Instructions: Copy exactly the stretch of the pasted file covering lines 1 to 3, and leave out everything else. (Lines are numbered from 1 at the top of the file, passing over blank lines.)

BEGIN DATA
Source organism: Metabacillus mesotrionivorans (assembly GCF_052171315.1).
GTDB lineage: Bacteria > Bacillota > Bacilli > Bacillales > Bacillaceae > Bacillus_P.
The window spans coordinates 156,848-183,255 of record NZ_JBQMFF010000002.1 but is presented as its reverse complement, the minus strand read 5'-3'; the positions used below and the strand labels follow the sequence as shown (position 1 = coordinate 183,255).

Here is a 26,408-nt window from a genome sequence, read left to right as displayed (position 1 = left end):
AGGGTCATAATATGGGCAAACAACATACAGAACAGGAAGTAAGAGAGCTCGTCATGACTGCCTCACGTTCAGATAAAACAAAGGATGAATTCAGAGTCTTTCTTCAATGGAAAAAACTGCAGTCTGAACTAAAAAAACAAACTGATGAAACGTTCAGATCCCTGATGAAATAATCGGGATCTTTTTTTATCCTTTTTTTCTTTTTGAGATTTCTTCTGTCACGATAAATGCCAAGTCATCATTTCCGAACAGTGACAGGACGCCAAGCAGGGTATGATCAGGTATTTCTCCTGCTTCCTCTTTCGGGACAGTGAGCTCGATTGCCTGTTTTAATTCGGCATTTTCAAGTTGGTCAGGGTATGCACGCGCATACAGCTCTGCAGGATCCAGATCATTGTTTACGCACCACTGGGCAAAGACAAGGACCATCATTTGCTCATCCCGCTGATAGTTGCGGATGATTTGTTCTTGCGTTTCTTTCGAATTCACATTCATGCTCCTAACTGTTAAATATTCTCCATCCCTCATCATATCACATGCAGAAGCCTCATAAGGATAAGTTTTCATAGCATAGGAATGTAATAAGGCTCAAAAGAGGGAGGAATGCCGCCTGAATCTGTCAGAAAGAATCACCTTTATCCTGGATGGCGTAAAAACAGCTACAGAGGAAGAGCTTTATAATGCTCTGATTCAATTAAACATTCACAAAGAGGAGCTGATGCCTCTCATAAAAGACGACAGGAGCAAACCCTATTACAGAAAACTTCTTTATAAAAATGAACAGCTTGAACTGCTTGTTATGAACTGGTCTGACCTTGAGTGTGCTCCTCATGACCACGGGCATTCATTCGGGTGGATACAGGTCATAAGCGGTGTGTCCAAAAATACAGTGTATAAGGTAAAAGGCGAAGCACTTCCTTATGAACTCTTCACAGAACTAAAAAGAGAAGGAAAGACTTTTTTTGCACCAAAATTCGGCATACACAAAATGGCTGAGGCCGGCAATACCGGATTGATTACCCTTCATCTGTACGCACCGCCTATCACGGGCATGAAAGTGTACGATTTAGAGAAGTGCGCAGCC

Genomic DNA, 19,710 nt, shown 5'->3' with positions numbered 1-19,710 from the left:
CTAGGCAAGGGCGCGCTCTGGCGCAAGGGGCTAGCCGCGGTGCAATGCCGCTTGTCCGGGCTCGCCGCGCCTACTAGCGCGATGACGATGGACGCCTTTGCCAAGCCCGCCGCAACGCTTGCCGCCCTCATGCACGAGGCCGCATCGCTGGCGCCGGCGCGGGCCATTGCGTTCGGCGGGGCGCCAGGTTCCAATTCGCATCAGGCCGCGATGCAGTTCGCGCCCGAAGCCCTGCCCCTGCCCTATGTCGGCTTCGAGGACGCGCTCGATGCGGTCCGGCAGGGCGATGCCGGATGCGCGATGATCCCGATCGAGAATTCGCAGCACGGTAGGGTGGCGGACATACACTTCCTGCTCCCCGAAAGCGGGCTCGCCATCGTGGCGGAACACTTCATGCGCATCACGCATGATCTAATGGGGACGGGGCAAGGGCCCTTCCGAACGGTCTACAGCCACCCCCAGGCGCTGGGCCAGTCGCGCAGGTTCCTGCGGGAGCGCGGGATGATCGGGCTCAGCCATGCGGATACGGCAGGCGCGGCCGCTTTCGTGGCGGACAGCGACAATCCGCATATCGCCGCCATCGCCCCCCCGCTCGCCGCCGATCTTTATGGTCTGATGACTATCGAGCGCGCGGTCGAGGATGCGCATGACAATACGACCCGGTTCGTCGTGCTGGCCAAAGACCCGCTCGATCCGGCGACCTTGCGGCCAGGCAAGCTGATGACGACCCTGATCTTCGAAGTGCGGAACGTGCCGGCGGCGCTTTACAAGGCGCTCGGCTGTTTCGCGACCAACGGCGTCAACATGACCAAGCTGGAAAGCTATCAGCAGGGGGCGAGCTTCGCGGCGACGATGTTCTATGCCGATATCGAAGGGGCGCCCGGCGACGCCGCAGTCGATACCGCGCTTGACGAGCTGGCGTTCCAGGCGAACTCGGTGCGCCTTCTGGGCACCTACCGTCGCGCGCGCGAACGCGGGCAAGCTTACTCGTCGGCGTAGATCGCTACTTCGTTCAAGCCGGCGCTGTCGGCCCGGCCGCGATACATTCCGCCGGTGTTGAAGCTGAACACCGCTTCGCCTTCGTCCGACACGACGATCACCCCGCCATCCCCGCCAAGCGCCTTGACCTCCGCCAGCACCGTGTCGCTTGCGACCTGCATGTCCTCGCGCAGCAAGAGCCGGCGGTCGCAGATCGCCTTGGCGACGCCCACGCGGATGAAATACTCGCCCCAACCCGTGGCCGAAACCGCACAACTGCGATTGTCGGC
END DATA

Source organism: Metabacillus mesotrionivorans (assembly GCF_052171315.1).
GTDB lineage: Bacteria > Bacillota > Bacilli > Bacillales > Bacillaceae > Bacillus_P.
The window spans coordinates 156,848-183,255 of record NZ_JBQMFF010000002.1 but is presented as its reverse complement, the minus strand read 5'-3'; the positions used below and the strand labels follow the sequence as shown (position 1 = coordinate 183,255).